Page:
- The FCC; The United States Congress; The United States President
- United States of America
Quoting from the Museum of Broadcast Communications:
“The policy of the United States Federal Communications Commission that became known as the “Fairness Doctrine” is an attempt to ensure that all coverage of controversial issues by a broadcast station be balanced and fair. The FCC took the view, in 1949, that station licensees were “public trustees”, and as such had an obligation to afford reasonable opportunity for discussion of contrasting points of view on controversial issues of public importance. The Commission later held that stations were also obligated to actively seek out issues of importance to their community and air programming that addressed those issues. With the deregulation sweep of the Reagan Administration during the 1980s, the Commission dissolved the fairness doctrine. 1”
“The fairness doctrine ran parallel to Section 315 of the Communications Act of 1937 which required stations to offer “equal opportunity” to all legally qualified political candidates for any office if they had allowed any person running in that office to use the station. The attempt was to balance–to force an even handedness. Section 315 exempted news programs, interviews and documentaries. But the doctrine would include such efforts. Another major difference should be noted here: Section 315 was federal law, passed by Congress. The fairness doctrine was simply FCC policy. 1”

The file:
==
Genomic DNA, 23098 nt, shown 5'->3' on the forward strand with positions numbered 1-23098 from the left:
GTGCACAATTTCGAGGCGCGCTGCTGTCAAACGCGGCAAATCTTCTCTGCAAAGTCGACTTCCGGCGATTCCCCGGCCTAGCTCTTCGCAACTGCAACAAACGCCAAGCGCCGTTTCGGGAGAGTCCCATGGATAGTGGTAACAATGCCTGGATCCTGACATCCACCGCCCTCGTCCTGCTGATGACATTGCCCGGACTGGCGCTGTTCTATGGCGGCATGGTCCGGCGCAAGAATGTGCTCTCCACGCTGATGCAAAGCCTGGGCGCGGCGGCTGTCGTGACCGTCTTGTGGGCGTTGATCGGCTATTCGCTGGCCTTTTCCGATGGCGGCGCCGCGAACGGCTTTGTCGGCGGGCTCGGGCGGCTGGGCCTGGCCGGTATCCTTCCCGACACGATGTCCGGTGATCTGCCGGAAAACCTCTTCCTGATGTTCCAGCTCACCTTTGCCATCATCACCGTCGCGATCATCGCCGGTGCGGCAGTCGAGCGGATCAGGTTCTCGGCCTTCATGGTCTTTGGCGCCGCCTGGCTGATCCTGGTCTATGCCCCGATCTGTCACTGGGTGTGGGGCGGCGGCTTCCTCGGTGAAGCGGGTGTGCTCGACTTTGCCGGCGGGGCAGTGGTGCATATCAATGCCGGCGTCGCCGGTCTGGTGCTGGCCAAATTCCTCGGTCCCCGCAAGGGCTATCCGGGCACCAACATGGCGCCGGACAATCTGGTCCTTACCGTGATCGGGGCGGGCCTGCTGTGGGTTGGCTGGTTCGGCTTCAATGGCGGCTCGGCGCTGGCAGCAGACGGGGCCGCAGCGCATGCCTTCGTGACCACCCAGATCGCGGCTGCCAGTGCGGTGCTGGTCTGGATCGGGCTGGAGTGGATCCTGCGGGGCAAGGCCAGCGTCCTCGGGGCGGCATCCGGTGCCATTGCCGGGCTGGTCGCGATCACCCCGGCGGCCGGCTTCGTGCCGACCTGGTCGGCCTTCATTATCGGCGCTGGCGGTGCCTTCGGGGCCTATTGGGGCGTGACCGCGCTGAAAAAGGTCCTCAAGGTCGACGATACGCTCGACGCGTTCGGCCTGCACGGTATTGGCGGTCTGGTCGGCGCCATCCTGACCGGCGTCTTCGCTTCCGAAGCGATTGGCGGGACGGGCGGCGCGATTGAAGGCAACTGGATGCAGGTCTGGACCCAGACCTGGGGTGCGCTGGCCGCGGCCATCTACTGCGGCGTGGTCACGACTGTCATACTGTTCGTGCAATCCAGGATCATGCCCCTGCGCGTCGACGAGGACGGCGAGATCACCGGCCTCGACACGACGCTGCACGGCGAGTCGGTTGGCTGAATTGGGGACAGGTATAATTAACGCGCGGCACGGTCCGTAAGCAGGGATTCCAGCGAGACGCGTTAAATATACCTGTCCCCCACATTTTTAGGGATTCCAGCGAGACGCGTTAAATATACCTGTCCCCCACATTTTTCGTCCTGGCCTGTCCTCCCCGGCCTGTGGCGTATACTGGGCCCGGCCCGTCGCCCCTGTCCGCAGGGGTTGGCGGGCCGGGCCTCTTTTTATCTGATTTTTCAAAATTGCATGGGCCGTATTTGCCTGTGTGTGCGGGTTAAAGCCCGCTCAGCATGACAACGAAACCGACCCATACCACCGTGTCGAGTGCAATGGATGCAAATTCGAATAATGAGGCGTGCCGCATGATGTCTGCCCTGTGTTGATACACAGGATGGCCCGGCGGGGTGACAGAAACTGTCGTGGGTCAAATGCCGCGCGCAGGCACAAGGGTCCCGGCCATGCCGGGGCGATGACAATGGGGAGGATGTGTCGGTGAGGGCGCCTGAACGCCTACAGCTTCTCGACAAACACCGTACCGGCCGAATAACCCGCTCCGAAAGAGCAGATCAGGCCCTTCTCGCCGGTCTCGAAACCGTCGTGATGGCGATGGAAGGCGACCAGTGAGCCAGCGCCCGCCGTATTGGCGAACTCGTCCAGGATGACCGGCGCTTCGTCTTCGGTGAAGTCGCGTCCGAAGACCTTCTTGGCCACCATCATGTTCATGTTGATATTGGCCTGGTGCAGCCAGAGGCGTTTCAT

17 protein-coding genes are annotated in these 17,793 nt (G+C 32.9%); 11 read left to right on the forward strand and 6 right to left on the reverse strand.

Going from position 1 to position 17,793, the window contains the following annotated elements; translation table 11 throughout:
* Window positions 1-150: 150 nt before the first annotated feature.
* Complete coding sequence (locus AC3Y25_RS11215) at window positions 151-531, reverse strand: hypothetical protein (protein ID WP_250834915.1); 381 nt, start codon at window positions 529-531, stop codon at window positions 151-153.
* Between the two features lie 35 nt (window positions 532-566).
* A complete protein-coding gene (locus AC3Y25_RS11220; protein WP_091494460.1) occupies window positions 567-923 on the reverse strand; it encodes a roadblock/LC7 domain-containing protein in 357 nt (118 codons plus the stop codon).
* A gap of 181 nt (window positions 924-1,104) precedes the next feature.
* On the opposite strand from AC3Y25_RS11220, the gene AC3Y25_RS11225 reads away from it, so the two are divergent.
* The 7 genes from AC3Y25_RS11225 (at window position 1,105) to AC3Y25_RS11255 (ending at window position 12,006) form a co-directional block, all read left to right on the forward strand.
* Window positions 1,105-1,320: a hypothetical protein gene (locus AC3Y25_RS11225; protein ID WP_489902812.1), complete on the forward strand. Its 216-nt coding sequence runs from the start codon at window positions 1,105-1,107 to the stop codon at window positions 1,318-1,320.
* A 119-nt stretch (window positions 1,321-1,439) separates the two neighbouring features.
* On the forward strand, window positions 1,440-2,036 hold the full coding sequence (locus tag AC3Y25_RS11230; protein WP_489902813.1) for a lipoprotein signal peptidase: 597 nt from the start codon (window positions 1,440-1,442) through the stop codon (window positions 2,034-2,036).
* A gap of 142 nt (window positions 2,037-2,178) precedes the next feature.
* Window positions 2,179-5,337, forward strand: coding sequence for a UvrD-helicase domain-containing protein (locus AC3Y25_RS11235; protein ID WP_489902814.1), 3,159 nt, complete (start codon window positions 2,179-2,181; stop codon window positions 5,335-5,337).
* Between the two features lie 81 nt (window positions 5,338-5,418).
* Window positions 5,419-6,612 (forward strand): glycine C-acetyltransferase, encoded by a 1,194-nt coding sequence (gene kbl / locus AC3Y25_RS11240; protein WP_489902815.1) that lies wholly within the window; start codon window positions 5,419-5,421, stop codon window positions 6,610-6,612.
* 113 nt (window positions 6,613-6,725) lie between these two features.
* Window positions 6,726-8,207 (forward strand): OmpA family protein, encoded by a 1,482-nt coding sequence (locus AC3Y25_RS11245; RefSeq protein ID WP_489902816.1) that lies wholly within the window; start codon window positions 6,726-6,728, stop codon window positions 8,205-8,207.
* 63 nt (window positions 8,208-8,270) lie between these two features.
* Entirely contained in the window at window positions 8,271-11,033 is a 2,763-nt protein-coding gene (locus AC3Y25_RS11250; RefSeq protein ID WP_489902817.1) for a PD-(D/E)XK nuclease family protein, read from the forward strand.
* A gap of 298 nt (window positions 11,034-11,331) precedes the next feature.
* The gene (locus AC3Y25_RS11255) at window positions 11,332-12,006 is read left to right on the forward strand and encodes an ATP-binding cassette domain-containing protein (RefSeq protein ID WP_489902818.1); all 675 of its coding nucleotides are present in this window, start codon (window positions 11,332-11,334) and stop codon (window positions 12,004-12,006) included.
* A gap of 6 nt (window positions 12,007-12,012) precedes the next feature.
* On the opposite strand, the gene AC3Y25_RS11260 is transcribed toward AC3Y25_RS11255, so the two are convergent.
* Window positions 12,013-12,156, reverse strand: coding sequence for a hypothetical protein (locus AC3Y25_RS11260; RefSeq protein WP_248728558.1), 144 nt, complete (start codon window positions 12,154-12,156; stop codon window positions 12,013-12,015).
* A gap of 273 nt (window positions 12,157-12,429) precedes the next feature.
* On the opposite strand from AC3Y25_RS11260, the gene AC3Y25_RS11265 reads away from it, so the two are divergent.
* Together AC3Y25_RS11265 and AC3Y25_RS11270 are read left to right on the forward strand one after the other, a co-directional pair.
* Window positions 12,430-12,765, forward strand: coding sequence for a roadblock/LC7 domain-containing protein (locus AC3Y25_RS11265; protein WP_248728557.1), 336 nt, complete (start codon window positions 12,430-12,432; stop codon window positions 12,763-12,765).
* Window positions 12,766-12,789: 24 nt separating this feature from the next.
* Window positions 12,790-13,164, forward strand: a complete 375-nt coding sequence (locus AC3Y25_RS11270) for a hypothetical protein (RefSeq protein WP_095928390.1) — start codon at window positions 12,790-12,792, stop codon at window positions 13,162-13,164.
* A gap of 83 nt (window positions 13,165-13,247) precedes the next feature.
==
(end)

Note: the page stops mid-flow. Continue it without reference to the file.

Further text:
“By 1985, the FCC issued its Fairness Report, asserting that the doctrine was no longer having its intended effect, might actually have a “chilling effect” and might be in violation of the First Amendment. In a 1987 case, Meredith Corp. v. FCC, the courts declared that the doctrine was not mandated by Congress and the FCC did not have to continue to enforce it. The FCC dissolved the doctrine in August of that year. 1”
The Congress voted to enact the Fairness Doctrine into law; however, it was vetoed by President Regan. The second attempt ran out of support with a threatened veto by President Bush the First. Today, we find, “there is no required balance of controversial issues as mandated by the fairness doctrine. The public relies instead on the judgment of broadcast journalists and its own reasoning ability to sort out one-sided or distorted coverage of an issue. 1”
A license permits broadcasting, but the licensee has no constitutional right to be the one who holds the license or to monopolize a...frequency to the exclusion of his fellow citizens. There is nothing in the First Amendment which prevents the Government from requiring a licensee to share his frequency with others.... It is the right of the viewers and listeners, not the right of the broadcasters, which is paramount.
— U.S. Supreme Court, upholding the constitutionality of the Fairness Doctrine in Red Lion Broadcasting Co. v. FCC, 1969.
The fairness doctrine would bring back serious discourse, lengthier soundbites and deeper debates; it will not stifle dissent or free speech it will invite and embrace all voices.